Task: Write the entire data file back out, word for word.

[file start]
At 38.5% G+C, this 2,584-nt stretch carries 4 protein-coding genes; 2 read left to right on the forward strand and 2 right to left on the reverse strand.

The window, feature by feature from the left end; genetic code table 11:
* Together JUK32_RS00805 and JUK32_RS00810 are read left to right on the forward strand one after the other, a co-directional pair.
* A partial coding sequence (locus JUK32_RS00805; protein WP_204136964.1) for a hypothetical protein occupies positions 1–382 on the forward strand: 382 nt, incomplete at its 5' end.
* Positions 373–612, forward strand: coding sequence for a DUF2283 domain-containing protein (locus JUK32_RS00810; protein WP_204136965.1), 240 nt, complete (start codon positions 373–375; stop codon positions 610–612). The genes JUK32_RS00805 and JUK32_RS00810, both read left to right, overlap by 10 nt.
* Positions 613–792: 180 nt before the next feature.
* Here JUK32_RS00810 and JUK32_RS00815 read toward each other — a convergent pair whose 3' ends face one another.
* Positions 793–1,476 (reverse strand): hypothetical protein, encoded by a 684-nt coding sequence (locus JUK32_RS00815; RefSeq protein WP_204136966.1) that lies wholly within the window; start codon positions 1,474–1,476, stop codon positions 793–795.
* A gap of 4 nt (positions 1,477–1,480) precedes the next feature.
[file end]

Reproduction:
At 38.5% G+C, this 2,584-nt stretch carries 4 protein-coding genes; 2 read left to right on the forward strand and 2 right to left on the reverse strand.

The window, feature by feature from the left end; genetic code table 11:
* Together JUK32_RS00805 and JUK32_RS00810 are read left to right on the forward strand one after the other, a co-directional pair.
* A partial coding sequence (locus JUK32_RS00805; protein WP_204136964.1) for a hypothetical protein occupies positions 1–382 on the forward strand: 382 nt, incomplete at its 5' end.
* Positions 373–612, forward strand: coding sequence for a DUF2283 domain-containing protein (locus JUK32_RS00810; protein WP_204136965.1), 240 nt, complete (start codon positions 373–375; stop codon positions 610–612). The genes JUK32_RS00805 and JUK32_RS00810, both read left to right, overlap by 10 nt.
* Positions 613–792: 180 nt before the next feature.
* Here JUK32_RS00810 and JUK32_RS00815 read toward each other — a convergent pair whose 3' ends face one another.
* Positions 793–1,476 (reverse strand): hypothetical protein, encoded by a 684-nt coding sequence (locus JUK32_RS00815; RefSeq protein WP_204136966.1) that lies wholly within the window; start codon positions 1,474–1,476, stop codon positions 793–795.
* A gap of 4 nt (positions 1,477–1,480) precedes the next feature.